Whole Foods (NASDAQ:WFM) has certainly been under the microscope over the better part of the last 6 months. Whole Foods has been the driver of the health food kick that the country is currently on.
Jim Cramer, to his credit, has been calling Whole Foods the driver of the health food trend for quite some time now. He cites companies like Kroger and Sprouts as products of Whole Foods' success. As we watch fast food companies like McDonald's (NYSE:MCD) try and tailor their menu and sales to fit the nation's new obsession with fit eating, companies like Whole Foods have been under pressure and questions have arisen about whether or not they can continue their aggressive growth rates.
Whole Foods has traded sluggishly this year. The company, at yesterday's closing price, was down 32.4%. The last 3 months alone have seen the company dive 21% while the major market indices have been treading water.
The stock's only small spike was due to brief buyout rumors that were circulating about the company potentially being acquired by Publix.
The company came out on Wednesday and reported Q3 earnings of $0.41/share on revenue of $3.38 billion. EPS was up from $0.38/share and revenue was up from $3.06 billion from the same quarter one year ago. Whole Foods beat the Street's expectation on EPS, but fell short on revenue by about $10 million. The company's same store sales were up 3.9%, but that was versus a lofty 4.8% increase that the Street was expecting.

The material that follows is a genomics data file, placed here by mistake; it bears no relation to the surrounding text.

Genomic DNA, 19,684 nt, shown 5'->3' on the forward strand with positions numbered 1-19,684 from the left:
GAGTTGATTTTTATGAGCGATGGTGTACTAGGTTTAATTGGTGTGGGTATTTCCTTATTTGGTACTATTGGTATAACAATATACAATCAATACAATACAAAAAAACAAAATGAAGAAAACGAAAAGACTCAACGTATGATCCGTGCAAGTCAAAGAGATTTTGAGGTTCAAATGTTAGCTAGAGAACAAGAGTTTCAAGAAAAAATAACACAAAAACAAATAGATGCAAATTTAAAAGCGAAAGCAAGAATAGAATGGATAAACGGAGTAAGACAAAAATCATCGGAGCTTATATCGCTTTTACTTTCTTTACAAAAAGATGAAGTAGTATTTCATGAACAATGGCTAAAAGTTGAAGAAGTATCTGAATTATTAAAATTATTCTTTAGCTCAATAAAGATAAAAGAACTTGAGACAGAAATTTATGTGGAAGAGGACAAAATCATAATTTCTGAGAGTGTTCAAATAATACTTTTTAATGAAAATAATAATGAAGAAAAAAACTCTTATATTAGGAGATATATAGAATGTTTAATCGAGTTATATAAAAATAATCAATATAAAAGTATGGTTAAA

The company is likely feeling the effects of numerous other food retailers that are trying to touch on the organic and healthy foods market. Even companies like Wal-Mart (NYSE:WMT) are trying to embrace the healthy eating and healthy lifestyle notion for their food and produce departments.
The guidance the company offered didn't do well to energize investors. The company came in well under expectations for FY 2014 sales growth. Same store sales guidance was lowered to 4.1% to 4.4% from the company's previous range over 5%.
In keeping with the latest trend, the company also spoke about their efforts to try and label all GMO foods. In a nation where fat free, carb free, gluten free, and GMO free all seem to be the rotating weekly trends, it makes me wonder how long the capex spent on doing that is going to hold traction with the company's - well - careful consumer base.
After reporting, the company's shares were trading off about 5% Thursday morning in pre-market trading.
What Whole Foods is likely to see in the coming weeks is a roping in of the company's multiple. As the company's stock will likely start to press lower to the low $30s, investors should perhaps wait for the forward multiple to come down a bit (perhaps around or under 20) before seeing this company as "cheap" and thinking about buying.
Best of luck to all investors.
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